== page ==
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Using Open Badges as a Certification Solution for Evaluators
Randall S. Davies
Daniel L. Randall
Richard E. West
BYU
Image...
The Issue of Evaluator Certification
In 1999 the topic of certification was fervently debated
Not everyone feels the AEA n...
Challenges to Certification
Credentials, Certifications, and Licenses
An Evaluator Certification would evaluate an individ...
Working Examples of an Evaluator Credentialing Designation
Canadian Evaluation Society’s (CES)
Credentialed Evaluator (CE)...
The CE designation is voluntary.
Candidates must have at least two years of evaluation-related
work experience within the ...
CES Credentialed Evaluator Designation, Cont.
Members of a credentialing board consider the
application and award the desi...
Issues & Concerns AEA Must Consider
Training Concerns:
– Degrees vs training, Experience without a degree
(capacity buildi...
Potential for an Open Badges Solution
Transparency:
– Badges communicate specifics, Meta-data,
Flexibility:
– Modification...
What are “Open Badges”?
Images from OpenBadges.org
Merit Badges and Digital Badges
Boy Scout Merit Badges
Digital Badge
- Acknowledge accomplishment
- Display skills gained
...
Khan Academy Badges (not Open!)
Retrieved from https://www.khanacademy.org/badgeson 11/30/13.
Duolingo (not Open Badges)
Screenshot from the Duolingo app on an Android Tablet. 1/24/14.
Encourages daily
practice
Compl...
Open Badges
Open Badges
Same Affordances as Digital Badges, Plus:
- Uses Open Badge Infrastructure (OBI)
- Display badges ...
Open Badge Metadata
Mozilla Backpack
Backpack Collection
Multiple collections can
be created.
Collections can remain
private or can be made
public and shared.
Mozilla’s Vision of Credentialing
Learn and gain skills in formal
and informal settings
Collect and Display Badges
New Opp...
Applications
Gamification: breaking education into achievable levels
where progress is recognized and rewarded
Duolingo, K...
Strong criteria
• A badge’s value is based on the rigor of the criteria for
earning it
Easy submission
• Make it simple fo...
iMovie
Personal
Tech
Technology
Integration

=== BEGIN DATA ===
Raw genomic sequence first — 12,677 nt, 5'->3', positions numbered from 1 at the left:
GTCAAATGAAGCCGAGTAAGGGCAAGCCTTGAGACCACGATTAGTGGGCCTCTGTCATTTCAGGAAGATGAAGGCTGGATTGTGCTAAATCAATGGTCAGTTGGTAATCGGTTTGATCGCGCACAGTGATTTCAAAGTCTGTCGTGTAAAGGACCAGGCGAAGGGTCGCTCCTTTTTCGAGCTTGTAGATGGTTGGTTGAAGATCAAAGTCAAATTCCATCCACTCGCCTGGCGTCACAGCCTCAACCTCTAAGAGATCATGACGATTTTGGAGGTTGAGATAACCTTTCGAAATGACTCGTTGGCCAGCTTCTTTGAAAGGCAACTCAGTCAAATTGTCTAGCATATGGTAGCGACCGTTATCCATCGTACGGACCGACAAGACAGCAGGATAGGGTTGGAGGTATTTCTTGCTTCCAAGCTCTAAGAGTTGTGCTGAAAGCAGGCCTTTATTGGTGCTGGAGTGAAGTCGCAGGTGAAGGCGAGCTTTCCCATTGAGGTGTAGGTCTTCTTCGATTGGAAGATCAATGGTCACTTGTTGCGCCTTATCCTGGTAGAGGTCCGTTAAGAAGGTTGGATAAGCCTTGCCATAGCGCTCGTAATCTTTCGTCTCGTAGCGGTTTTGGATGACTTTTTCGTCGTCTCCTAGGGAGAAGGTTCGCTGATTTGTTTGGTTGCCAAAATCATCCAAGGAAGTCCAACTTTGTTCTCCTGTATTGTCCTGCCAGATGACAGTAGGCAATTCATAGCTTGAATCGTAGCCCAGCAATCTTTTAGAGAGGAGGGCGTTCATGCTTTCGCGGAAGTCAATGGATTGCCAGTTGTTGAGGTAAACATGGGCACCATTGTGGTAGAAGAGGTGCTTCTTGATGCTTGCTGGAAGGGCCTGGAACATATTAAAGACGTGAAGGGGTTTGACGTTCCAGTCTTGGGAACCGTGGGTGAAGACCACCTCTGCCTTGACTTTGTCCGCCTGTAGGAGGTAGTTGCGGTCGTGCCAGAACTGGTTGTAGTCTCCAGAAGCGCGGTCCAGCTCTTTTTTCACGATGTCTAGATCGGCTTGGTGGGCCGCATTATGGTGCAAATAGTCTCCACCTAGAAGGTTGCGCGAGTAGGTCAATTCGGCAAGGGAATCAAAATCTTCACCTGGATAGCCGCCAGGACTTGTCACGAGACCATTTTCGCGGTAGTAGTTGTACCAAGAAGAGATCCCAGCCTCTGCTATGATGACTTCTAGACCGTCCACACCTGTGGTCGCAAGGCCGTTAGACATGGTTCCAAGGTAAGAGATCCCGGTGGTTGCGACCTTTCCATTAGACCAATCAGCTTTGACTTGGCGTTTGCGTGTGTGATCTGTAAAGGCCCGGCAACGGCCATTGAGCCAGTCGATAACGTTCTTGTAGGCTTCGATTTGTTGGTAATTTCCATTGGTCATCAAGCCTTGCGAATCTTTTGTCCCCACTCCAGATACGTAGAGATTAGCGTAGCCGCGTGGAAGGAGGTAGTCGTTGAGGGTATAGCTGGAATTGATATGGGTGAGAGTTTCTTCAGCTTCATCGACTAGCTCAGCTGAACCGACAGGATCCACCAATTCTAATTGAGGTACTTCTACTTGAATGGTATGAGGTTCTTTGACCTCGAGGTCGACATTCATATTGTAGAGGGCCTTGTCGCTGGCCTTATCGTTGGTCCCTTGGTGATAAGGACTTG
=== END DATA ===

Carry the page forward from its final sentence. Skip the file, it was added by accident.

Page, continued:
One Possibility for an AEA Badge System
AEA
Mozilla’s Webmaker badges plan used the
“constellation” concept in which smaller
badges are earned and added together to
r...
Google
Sites
Personal
Tech
Choice
1
Choice
2
Choice
3
IPT EdTec Badge System
Student selected Internet
Communication Techn...
iMovie
Personal
Tech
First Iteration
Theory
Skill
Experience
Technology
Integration
Certified Evaluator
Level Badge
2nd
Le...
Anatomy of a CE Badge
Pips act as stars:
1 = Basic
2 = Intermediate
3 = Advanced
Outer ribbon
signifies this badge
is the ...
Pips and the CE Badge
7 - 9 pips earned from 2nd level
Basic
Intermediate
Advanced
4 - 6 pips earned from 2nd level
At lea...
Randall, D. L., Harrison, J. B., West, R.E. (2013). Giving credit where credit is
due: Designing Open Badges for a technol...
Randall S. Davies – randy.davies@byu.edu
Daniel L. Randall – dan.randall26@gmail.com
Richard E. West – rickwest@byu.edu
Co...
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Using Open Badges as a Certification Solution for Evaluators

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At American Evaluation Association conference in 2014. In the presentation we discussed our proposed framework for using micro credentials to certify professional evaluators. This framework was later published in the American Journal of Evaluation.

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Using Open Badges as a Certification Solution for Evaluators